During the lock-down due to the Covid-19 pandemic, Steve Nunn, owner of Nunn Better Consulting, has been forced to change the way he does networking. With a mission statement that includes helping companies integrate their acquired businesses, not being able to form face-to-face business relationships at SACC and other meetings, presents a huge challenge. By dedicating two to three hours per day to using LinkedIn, he has managed to grow his network of contacts and he is offering some useful tips for creating a valuable network.
Almost anybody can create a large network in LinkedIn; the trick, he emphasizes, is to make it valuable. Therefore, merely adding people to your list will not lead to more sales or more work. A “quality” network is one in which most of your contacts are potential clients; people who may buy your products or hire you. Steve believes that LinkedIn is the best tool for finding specific expertise outside your locale, or experts that can provide a very specific service.
The keys to optimizing the size and quality of your network on LinkedIn are to gradually increase the number of people that you invite to your network daily, and to carefully select them. Your invitations should engage them with a clear and relevant message that reflects who you are. Once they respond to your invite, take the time to thank them for joining your network and establish a channel of communication. For creating business income, LinkedIn is a numbers’ game: you contact many people hoping that a small percentage become sales, and the higher the quality of your network, the better your odds will be.
Subscribing to LinkedIn Sales Navigator for $80/month is a sound investment. It helps to filter a precise list of people you want in your network. You can find the right level decision-maker, in the correct industry and specific location. This feature gives you unlimited searches so you can get to exactly the type of person who needs your services or products. If you send too many invitations through their general suggestion list, LinkedIn may bar you from searching for days or perhaps weeks (thinking you are a bot).
Once you start finding the people who meet the criteria you need, commit to a manageable number of invitations that you can send, follow up on and track. Thirty invitations are a good initial goal. Inviting more people than you can actively engage will defeat the purpose. After a couple of weeks you may increase to 50 per day and after a month to 75 per day. You will know when you have reached the maximum number you can handle per day.
Your invitation message to prospective contacts will become more succinct once you have added a few. In a month you will get to the point where you can create a document with a few industry-specific messages that you can copy and paste. Likewise, you can prepare ahead of time a few messages to respond to their invitation acceptance, and others to invite them to like your webpage, read your blog or have phone, video or even face-to-face meetings.
It is important that you engage with your new contacts through LinkedIn messaging and that you respond to people who message you. It is quite typical that people accept your invitation and then fail to communicate. Focus upon the new contacts that message you. Ask them a relevant question that demonstrates you are an expert in your field. Do not try to sell or promote yourself until the second or third message. Not only is this communication required for forming a trusting relationship, but LinkedIn seems to notice the personal attention (not a bot) and allows you to send out a larger amount of invites. Often times the invitees will look at your current connections to assess if they also want to join your network.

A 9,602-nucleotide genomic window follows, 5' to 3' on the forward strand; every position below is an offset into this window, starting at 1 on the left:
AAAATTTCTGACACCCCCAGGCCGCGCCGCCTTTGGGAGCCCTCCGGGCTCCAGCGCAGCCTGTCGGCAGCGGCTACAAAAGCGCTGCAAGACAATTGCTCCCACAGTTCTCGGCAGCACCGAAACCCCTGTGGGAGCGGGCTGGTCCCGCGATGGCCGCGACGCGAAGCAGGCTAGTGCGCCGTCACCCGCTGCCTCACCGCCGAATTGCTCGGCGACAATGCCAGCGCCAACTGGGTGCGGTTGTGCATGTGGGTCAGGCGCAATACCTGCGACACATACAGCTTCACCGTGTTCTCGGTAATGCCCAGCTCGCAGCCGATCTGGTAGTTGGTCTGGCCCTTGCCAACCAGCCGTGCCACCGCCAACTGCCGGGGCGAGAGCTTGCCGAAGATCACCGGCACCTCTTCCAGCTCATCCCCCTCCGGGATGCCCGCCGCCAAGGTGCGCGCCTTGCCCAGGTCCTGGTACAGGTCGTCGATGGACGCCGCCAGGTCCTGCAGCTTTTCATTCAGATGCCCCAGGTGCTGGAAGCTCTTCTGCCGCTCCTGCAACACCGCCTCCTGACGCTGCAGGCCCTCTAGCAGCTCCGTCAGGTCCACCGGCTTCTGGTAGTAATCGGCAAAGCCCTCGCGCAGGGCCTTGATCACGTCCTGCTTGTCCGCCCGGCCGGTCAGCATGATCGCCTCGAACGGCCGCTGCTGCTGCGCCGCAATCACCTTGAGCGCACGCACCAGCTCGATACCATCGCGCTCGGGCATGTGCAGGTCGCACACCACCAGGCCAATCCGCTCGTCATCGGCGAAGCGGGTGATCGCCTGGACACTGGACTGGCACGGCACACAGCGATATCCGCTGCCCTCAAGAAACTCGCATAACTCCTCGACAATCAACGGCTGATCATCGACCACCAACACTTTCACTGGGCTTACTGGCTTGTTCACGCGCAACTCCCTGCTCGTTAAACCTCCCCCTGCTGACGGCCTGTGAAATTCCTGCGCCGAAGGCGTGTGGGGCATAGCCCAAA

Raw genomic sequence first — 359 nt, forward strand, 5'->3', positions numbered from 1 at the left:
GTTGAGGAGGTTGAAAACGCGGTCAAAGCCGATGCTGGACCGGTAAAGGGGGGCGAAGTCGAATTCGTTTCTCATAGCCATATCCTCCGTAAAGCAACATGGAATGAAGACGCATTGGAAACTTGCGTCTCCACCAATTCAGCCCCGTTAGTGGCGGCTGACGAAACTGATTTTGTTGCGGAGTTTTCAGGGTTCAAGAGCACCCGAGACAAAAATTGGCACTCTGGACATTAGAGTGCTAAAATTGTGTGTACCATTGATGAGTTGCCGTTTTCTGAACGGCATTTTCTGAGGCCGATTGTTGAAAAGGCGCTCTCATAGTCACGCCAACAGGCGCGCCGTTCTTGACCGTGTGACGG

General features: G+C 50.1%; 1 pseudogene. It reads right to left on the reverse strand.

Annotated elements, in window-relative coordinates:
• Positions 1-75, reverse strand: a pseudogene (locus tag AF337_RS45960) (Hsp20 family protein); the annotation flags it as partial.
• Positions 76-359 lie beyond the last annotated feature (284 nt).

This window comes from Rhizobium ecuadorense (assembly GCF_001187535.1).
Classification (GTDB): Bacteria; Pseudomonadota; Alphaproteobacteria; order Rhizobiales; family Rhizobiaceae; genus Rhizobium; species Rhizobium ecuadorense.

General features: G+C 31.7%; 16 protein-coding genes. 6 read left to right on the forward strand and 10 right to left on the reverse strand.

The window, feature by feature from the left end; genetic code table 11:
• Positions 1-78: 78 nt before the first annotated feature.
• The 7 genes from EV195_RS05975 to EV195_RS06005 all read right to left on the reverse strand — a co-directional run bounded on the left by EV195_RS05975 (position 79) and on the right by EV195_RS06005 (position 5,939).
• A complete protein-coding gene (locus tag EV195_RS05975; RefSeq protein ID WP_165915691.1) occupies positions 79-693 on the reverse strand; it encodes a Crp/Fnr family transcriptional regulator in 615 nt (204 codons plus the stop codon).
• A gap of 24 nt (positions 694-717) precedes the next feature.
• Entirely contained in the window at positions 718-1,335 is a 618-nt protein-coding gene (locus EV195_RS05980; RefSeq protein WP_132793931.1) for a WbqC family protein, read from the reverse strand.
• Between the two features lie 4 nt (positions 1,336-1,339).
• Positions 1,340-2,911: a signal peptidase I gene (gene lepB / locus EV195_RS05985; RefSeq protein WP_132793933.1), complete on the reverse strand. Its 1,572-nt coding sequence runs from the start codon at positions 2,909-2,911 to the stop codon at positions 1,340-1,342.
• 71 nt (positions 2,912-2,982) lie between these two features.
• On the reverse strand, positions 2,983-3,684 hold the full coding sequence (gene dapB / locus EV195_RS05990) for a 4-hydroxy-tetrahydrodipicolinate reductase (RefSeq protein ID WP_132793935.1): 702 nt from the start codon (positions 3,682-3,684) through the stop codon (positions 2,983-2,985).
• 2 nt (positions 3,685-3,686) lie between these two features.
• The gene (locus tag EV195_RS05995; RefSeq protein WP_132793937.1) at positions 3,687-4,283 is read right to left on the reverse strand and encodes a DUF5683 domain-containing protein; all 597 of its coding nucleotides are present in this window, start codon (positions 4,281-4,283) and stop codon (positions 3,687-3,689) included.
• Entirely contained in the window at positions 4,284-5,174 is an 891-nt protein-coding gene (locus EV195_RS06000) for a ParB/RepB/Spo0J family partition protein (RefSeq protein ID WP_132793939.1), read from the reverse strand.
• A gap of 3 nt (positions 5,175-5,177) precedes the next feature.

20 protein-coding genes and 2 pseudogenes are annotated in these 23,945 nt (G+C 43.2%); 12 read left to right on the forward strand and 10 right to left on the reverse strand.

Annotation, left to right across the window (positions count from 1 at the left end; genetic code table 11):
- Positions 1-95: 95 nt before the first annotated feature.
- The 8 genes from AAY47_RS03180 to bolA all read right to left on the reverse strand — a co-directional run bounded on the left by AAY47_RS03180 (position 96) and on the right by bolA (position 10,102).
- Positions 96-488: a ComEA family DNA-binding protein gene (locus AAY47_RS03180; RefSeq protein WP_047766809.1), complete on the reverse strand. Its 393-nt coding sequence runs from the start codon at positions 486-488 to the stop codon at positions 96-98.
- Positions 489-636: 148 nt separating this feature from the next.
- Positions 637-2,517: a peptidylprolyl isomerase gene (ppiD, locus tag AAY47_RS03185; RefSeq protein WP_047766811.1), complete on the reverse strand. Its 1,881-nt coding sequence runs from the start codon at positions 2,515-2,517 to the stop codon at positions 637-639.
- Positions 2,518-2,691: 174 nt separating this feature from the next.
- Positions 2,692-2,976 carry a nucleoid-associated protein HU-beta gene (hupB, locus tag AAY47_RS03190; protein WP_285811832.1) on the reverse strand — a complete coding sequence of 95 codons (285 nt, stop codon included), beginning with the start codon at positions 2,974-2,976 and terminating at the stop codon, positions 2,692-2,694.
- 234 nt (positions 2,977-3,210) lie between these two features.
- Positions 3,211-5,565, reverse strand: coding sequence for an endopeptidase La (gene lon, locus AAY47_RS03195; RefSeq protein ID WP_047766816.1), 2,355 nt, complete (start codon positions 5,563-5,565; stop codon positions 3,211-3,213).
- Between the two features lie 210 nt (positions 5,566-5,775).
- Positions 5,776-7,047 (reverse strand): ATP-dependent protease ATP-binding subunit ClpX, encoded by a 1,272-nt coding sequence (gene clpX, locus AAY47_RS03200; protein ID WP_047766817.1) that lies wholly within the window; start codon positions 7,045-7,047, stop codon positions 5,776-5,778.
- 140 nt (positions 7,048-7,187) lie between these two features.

As you use LinkedIn to filter, select and reach a larger number of prospective customers, the wealth of information that you connect to can now populate your CRM contact list. Although copying and pasting the information can be laborious, the process will allow you to email and phone your contacts directly. It’s wise to assign tags to the contacts so you can filter inside your own database later. A couple of sentences about the contact’s specialty and notes about the person will be great memory joggers. Perhaps this process can be delegated to administrative staff that you can trust to log into your personal LinkedIn account.
In addition, if a contact uses their personal email address in LinkedIn (as opposed to a business email address) research online to find their business email address. If you cannot find it, you must decide if you want to email someone’s personal email address with business topics. As a rule of thumb personal addresses should not be used for marketing.
The database that is now populated in your CRM can be connected to an email marketing system of your choice e.g. MailChimp, Constant Contact, HubSpot etc. so your contacts can receive a monthly newsletter. At Nunn Better Consulting we try not to overwhelm our contacts with communication. The idea is to remain in mind, without becoming a nuisance.
Over time, the quality of your contact network will improve. Your idea of who can benefit from your product will be clearer and you will be finding them and communicating with them through your network. LinkedIn gathers the people and provides the tools, but you have to use that information to sell services and products.
SACC-SFL would like to thank Steve Nunn at Nunn Better Consulting for sharing this valuable information. Please contact us at firstname.lastname@example.org or call us at +1 305 497 7754 if you would like to share your story.